In express reference to the adversary by whom he had been thus wronged and betrayed, he says—“Behold, he travaileth with iniquity, and hath conceived mischief, and brought forth falsehood. He made a pit, and digged it, and is fallen into the pit which he made. His mischief shall return upon his own head, and his violent dealing upon his own pate.” A close observation of the course of God’s providence, as well as in conformity with the principles of Judaism which led to the expectation of the demonstrated results of retributive justice in this life, assured David that this must happen; and it would appear that in some measure it had already happened in this particular case. In saying that Cush had fallen into the pit which he had made, he seems to refer to some calamity which had befallen him, or to some disgrace which he had already incurred, in consequence of his treachery; but what that may have been we cannot, in the absence of all facts, conjecture. Although the Gospel of Christ carries our views for the final adjustment of all things to the great day of decision, it is still often true in our own time, as of old, that righteousness is, even in this life, vindicated from injurious aspersions, and treachery and wrong-doing brought to shame.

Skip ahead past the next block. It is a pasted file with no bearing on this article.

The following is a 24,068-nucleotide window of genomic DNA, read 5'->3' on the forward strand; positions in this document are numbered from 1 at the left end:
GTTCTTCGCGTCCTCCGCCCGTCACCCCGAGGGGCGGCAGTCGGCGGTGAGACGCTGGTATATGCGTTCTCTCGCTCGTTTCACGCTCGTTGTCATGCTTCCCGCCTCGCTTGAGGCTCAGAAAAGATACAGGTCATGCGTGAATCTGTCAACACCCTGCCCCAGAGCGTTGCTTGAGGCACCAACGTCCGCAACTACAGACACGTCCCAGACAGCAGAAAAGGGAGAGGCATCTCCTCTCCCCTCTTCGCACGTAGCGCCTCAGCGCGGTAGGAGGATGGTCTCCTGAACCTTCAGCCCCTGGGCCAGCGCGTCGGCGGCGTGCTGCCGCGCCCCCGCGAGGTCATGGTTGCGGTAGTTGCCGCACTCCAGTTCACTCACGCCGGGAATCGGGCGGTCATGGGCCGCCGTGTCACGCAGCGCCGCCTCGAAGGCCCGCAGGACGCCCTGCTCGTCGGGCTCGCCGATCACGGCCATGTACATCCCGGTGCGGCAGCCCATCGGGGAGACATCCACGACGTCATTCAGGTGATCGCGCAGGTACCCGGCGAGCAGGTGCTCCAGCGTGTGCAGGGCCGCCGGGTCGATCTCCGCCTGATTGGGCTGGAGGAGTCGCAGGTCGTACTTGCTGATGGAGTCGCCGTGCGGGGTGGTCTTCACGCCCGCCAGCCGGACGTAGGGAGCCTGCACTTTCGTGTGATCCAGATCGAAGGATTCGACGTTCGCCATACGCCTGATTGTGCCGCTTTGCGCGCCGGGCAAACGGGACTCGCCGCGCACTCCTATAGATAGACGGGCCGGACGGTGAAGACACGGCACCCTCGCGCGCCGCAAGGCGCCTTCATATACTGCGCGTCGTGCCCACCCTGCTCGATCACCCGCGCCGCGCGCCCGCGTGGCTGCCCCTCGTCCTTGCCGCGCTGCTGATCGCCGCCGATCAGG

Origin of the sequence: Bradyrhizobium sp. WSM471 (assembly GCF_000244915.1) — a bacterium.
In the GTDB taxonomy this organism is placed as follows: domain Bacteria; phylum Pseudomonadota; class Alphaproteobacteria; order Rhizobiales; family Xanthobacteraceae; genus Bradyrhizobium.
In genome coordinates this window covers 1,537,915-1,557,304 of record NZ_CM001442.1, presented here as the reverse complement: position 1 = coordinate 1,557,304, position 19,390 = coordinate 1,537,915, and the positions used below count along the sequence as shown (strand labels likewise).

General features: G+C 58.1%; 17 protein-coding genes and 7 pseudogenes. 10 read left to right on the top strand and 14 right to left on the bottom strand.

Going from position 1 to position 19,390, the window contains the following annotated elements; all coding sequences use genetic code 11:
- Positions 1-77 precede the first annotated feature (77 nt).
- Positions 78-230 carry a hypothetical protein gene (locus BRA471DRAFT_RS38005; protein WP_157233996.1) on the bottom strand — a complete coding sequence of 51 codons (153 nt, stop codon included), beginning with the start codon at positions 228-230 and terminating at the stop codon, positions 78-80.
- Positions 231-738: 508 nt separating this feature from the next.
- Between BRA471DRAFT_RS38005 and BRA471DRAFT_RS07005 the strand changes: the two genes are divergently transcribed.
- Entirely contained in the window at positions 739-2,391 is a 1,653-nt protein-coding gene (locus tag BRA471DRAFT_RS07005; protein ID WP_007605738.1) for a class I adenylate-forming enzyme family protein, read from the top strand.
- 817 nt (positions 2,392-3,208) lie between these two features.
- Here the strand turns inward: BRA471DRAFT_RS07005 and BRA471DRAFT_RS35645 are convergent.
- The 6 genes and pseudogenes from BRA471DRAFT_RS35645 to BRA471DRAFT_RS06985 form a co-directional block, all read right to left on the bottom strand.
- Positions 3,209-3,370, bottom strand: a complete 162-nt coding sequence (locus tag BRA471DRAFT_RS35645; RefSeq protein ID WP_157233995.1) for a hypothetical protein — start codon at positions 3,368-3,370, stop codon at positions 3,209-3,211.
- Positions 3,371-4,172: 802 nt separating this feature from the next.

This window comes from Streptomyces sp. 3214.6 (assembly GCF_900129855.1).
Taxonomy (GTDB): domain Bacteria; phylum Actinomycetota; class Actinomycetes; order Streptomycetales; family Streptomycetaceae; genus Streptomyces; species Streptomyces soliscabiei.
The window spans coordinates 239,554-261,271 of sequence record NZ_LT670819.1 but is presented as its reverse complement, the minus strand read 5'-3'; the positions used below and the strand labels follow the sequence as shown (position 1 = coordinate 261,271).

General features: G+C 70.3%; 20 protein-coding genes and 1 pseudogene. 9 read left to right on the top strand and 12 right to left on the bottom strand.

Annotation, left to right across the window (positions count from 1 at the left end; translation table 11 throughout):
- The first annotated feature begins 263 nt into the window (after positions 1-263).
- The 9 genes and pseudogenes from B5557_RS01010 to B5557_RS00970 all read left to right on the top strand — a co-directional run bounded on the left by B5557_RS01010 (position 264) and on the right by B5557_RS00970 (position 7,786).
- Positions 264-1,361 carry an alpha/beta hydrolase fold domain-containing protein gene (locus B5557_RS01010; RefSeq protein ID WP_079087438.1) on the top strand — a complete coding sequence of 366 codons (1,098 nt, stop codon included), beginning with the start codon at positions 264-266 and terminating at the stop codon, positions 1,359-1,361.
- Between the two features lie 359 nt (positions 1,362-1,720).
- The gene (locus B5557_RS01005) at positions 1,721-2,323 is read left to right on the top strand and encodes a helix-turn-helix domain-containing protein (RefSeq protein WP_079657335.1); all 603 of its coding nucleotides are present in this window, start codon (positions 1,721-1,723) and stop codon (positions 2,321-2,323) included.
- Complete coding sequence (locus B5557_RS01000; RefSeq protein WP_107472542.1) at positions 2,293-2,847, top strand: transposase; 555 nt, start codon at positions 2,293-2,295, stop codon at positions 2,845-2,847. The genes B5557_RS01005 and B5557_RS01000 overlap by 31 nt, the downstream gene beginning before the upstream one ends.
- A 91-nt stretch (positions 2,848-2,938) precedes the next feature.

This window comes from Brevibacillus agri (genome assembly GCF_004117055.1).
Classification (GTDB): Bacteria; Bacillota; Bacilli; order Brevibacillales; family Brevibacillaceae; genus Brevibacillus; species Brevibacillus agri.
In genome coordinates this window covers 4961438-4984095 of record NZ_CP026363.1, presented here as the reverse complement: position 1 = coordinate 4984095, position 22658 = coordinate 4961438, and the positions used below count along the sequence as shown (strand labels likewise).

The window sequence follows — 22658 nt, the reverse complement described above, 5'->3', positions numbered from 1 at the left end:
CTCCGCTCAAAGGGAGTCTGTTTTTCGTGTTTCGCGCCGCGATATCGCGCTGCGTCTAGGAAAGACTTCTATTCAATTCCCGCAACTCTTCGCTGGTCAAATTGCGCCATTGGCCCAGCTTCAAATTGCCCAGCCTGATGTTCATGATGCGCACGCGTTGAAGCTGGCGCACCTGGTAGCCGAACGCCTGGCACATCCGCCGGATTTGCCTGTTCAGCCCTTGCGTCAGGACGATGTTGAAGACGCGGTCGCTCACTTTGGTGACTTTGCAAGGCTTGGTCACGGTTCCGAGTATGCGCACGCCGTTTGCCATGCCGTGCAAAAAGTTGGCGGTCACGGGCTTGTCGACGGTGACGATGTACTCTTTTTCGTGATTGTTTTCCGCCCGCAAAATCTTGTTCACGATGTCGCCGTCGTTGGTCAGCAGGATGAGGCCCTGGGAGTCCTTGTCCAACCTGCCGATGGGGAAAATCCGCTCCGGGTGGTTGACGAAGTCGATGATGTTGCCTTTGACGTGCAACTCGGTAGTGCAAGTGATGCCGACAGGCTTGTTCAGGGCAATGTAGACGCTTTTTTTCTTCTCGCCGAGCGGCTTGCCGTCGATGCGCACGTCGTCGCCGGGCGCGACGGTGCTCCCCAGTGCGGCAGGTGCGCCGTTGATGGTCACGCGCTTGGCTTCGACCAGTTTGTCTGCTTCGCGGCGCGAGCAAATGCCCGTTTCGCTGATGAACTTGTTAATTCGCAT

The present effects of such conduct on the part of others—the calumnious treacheries of some, and the violence of others—were, however, distressful and disheartening to David; and he could only find comfort in the assured conviction that the Lord could and would deliver him from the trials which made life a calamity to him, and vindicate his integrity by bringing his wicked persecutors to condign punishment. For this he with great earnestness supplicates—“O Lord my God, in thee do I put my trust: save me from all them that persecute me, and deliver me. My defence is of God, who saveth the upright in heart. The Lord shall judge the people: judge me, O Lord, according to my righteousness, and according to my integrity that is in me.” None knew better than David the fallen nature of man, none knew better than he—for alas, he knew it experimentally—man’s utter weakness when he ceases to lean upon the staff which God puts into his hand. But in this particular matter—in all his conduct towards Saul, he could assert his integrity, his entire freedom from all sinister and underhand designs; and it was his hope and belief that God would judge, though man did not, according to his righteousness.